In addition, there seems to be no shortage of negative press surrounding Catalyst (they wrote a response to the article linked above). This was enough for me to walk away from this one [only after wasting my time writing a blog post about it ;)].

Additional things to consider:

  1. Current LACQ shareholders will retain 43% of Gateway shares outstanding

  2. As with most SPACs, significant dilution on the horizon of (by my calculations) 33mm shares would nearly double the share count

  3. Of course management could redeem the warrants early to avoid some of this

  4. Balance sheet is quite stretched w/ significant growth capex plans in the works – 4.7x debt/EBITDA

  5. However, the majority of debt is due 2022 and beyond ($70mm within one year)

  6. HG Vora Capital has committed over $100mm in total including $30mm to help finance the SPAC

  7. The pro forma 7.5x EBITDA multiple is before any expenses and fees incurred by LACQ, paid by Gateway. Should Gateway pay LACQs fees and expenses, shares issued to Gateway shareholders will increase in a pro rata basis by the amount of LACQs fees paid by Gateway. Not sure if this is boilerplate stuff or if there will be material dilution here

  8. Free cash flow conversion appears quite high due to the capital light nature of the business operations – estimated to be 90% of EBITDA for 2020, however, growth capex requirements are substantial

  9. Gateway spent over $300mm in growth capex during the past three years, and has plans for $490-$530mm in additional capital costs to renovate, rebuild and acquire properties during the next few years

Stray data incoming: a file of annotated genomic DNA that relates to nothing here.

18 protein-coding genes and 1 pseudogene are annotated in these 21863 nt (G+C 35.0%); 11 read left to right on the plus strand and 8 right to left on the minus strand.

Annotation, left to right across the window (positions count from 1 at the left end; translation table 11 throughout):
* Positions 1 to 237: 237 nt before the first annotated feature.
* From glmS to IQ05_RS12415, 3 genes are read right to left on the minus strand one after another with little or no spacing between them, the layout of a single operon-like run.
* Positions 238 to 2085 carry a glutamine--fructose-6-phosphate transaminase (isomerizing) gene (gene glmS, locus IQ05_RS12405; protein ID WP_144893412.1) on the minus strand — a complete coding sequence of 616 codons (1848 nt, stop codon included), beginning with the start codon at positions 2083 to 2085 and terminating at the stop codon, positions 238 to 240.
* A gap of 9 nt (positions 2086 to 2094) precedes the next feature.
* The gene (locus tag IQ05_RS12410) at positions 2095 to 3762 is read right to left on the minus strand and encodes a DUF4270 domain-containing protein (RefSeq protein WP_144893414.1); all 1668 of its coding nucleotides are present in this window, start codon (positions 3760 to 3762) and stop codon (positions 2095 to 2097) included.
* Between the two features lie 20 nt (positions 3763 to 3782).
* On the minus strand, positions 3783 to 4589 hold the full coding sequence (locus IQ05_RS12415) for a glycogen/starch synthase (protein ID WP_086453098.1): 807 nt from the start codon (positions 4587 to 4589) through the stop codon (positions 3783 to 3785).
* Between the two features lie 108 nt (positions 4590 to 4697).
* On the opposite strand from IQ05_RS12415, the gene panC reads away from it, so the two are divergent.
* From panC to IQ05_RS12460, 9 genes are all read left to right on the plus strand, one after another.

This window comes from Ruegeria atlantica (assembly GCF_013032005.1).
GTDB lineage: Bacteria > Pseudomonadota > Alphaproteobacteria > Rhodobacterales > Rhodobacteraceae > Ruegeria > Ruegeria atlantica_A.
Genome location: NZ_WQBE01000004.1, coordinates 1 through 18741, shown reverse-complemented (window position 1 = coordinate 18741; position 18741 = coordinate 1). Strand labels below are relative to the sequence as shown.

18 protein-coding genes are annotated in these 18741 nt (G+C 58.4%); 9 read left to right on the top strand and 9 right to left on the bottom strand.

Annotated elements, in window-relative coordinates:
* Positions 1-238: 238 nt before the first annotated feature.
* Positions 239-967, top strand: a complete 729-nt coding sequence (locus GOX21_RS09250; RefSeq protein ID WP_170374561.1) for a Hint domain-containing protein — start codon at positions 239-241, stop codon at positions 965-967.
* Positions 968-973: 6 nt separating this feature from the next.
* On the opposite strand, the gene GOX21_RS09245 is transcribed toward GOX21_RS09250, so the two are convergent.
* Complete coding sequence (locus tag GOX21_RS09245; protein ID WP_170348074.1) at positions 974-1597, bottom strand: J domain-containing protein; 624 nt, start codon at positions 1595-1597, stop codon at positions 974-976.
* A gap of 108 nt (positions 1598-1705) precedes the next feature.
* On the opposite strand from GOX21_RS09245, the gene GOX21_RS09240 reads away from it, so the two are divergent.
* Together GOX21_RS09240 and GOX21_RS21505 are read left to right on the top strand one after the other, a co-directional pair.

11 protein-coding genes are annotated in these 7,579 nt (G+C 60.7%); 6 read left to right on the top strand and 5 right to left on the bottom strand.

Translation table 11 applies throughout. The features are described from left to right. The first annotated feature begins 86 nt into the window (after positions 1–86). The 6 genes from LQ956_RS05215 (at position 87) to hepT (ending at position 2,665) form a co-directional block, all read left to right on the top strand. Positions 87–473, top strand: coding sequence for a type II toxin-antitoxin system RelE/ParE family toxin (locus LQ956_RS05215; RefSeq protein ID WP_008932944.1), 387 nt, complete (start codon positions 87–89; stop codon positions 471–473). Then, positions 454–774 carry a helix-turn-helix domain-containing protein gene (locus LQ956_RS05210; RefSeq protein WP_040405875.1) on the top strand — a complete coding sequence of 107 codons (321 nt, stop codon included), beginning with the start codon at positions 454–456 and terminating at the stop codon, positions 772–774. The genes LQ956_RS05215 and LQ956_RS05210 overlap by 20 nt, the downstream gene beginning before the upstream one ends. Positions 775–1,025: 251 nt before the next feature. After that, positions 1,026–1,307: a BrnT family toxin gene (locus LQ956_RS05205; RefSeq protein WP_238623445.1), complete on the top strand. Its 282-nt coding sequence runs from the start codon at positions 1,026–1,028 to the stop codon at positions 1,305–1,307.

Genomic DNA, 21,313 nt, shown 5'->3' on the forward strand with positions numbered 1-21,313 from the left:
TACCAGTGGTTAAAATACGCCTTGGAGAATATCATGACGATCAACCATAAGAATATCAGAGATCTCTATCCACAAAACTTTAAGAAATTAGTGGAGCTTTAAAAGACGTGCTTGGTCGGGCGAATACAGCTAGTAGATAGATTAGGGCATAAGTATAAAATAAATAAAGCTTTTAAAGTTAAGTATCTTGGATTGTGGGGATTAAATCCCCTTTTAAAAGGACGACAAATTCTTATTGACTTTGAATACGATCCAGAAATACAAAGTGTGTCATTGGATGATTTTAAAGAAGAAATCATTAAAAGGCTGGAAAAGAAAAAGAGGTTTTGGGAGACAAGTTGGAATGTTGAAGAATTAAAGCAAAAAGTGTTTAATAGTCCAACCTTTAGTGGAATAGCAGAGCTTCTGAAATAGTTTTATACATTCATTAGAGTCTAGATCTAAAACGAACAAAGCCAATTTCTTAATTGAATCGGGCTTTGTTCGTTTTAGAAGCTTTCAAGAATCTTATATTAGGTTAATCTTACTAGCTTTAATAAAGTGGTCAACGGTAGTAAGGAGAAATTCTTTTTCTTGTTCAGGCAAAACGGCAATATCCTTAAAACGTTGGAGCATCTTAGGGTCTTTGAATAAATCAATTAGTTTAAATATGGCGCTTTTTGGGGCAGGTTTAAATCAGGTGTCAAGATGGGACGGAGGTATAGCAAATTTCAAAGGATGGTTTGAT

10. Of note, a portion of growth capex appears to be reimbursable in the form of increased share of gaming revenue from the area of operation – investors will have to dig into this more as I’m too lazy and putting this one aside for now, but from the Gateway F-1

  11. “…the majority of our capital expenditures on gaming operations in British Columbia were eligible for reimbursement by the BCLC through the FDC, which reimburses gaming operators for approved gaming-related property expenditures by allowing gaming operators to recover these capital expenditures in the form of an additional share of future gaming revenue”

The transaction is expected to close in the second quarter of 2020. I do not own any shares of LACQ, LACQW, or GTWY.

The fixer

Newton Glassman and Other People’s Money

https://www.sec.gov/Archives/edgar/data/1755874/000119312518330759/d597838df1.htm#rom597838_14